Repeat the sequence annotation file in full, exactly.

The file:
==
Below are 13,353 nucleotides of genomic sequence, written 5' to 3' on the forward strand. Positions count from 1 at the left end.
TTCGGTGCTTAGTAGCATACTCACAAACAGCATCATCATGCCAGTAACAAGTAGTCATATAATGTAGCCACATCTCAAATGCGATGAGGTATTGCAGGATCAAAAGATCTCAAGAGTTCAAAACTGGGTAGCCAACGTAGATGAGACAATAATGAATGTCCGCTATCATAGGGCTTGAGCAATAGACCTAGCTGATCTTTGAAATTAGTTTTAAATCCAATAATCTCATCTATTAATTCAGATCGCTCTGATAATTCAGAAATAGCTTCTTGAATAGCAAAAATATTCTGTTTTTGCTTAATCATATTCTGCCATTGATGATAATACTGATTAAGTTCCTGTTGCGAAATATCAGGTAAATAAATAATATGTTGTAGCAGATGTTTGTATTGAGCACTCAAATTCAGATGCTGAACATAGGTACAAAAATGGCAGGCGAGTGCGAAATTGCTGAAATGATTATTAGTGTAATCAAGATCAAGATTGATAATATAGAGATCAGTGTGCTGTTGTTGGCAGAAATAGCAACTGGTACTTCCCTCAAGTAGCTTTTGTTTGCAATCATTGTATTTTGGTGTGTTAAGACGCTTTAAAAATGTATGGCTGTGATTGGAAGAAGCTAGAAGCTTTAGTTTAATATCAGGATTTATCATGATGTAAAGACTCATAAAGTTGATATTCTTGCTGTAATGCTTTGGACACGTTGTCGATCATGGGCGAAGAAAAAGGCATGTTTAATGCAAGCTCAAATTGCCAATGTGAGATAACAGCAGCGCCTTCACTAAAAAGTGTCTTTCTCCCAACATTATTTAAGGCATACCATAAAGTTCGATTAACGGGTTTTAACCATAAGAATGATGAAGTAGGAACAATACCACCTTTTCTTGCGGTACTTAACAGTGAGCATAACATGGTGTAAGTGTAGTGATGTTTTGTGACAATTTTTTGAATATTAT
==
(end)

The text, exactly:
Below are 13,353 nucleotides of genomic sequence, written 5' to 3' on the forward strand. Positions count from 1 at the left end.
TTCGGTGCTTAGTAGCATACTCACAAACAGCATCATCATGCCAGTAACAAGTAGTCATATAATGTAGCCACATCTCAAATGCGATGAGGTATTGCAGGATCAAAAGATCTCAAGAGTTCAAAACTGGGTAGCCAACGTAGATGAGACAATAATGAATGTCCGCTATCATAGGGCTTGAGCAATAGACCTAGCTGATCTTTGAAATTAGTTTTAAATCCAATAATCTCATCTATTAATTCAGATCGCTCTGATAATTCAGAAATAGCTTCTTGAATAGCAAAAATATTCTGTTTTTGCTTAATCATATTCTGCCATTGATGATAATACTGATTAAGTTCCTGTTGCGAAATATCAGGTAAATAAATAATATGTTGTAGCAGATGTTTGTATTGAGCACTCAAATTCAGATGCTGAACATAGGTACAAAAATGGCAGGCGAGTGCGAAATTGCTGAAATGATTATTAGTGTAATCAAGATCAAGATTGATAATATAGAGATCAGTGTGCTGTTGTTGGCAGAAATAGCAACTGGTACTTCCCTCAAGTAGCTTTTGTTTGCAATCATTGTATTTTGGTGTGTTAAGACGCTTTAAAAATGTATGGCTGTGATTGGAAGAAGCTAGAAGCTTTAGTTTAATATCAGGATTTATCATGATGTAAAGACTCATAAAGTTGATATTCTTGCTGTAATGCTTTGGACACGTTGTCGATCATGGGCGAAGAAAAAGGCATGTTTAATGCAAGCTCAAATTGCCAATGTGAGATAACAGCAGCGCCTTCACTAAAAAGTGTCTTTCTCCCAACATTATTTAAGGCATACCATAAAGTTCGATTAACGGGTTTTAACCATAAGAATGATGAAGTAGGAACAATACCACCTTTTCTTGCGGTACTTAACAGTGAGCATAACATGGTGTAAGTGTAGTGATGTTTTGTGACAATTTTTTGAATATTAT